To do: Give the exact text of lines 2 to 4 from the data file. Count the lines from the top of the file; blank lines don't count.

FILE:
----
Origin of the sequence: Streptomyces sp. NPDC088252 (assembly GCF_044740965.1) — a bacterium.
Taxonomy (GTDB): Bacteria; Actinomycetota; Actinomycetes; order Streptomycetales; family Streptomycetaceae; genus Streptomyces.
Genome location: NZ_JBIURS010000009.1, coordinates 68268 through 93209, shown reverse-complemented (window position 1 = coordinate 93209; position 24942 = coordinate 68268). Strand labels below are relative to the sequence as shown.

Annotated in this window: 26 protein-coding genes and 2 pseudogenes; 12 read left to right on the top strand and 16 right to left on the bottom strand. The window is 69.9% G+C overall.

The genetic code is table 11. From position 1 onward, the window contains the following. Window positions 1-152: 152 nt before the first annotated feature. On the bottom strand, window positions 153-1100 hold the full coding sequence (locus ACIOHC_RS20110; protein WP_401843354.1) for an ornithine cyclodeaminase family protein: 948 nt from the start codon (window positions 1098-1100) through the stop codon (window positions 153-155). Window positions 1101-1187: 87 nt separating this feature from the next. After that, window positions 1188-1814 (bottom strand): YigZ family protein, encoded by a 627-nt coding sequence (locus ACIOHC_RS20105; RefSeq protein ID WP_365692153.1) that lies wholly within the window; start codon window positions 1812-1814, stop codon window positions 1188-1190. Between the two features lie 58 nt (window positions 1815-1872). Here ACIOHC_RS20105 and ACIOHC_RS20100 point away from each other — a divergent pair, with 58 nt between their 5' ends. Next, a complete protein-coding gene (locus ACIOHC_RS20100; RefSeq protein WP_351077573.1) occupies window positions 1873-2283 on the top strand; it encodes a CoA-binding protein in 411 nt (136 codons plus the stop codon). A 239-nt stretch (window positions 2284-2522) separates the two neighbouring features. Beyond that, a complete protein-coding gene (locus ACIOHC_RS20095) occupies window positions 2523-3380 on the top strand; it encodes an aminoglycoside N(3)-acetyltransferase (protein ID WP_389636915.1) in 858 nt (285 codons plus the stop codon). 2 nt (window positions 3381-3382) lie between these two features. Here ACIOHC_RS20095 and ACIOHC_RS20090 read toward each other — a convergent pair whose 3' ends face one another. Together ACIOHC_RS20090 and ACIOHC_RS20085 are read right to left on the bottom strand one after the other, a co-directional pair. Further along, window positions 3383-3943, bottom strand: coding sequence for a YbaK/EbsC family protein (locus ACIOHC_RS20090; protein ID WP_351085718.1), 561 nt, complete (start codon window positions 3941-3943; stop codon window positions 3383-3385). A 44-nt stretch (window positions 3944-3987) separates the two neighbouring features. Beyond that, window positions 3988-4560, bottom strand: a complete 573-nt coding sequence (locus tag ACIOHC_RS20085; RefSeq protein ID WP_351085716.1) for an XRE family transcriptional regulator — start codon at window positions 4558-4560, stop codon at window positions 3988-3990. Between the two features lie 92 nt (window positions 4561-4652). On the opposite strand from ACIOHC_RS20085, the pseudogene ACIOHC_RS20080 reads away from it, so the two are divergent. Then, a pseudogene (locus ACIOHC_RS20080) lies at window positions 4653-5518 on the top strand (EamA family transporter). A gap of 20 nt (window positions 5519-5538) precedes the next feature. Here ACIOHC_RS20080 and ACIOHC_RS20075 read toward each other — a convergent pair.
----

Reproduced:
Taxonomy (GTDB): Bacteria; Actinomycetota; Actinomycetes; order Streptomycetales; family Streptomycetaceae; genus Streptomyces.
Genome location: NZ_JBIURS010000009.1, coordinates 68268 through 93209, shown reverse-complemented (window position 1 = coordinate 93209; position 24942 = coordinate 68268). Strand labels below are relative to the sequence as shown.

Annotated in this window: 26 protein-coding genes and 2 pseudogenes; 12 read left to right on the top strand and 16 right to left on the bottom strand. The window is 69.9% G+C overall.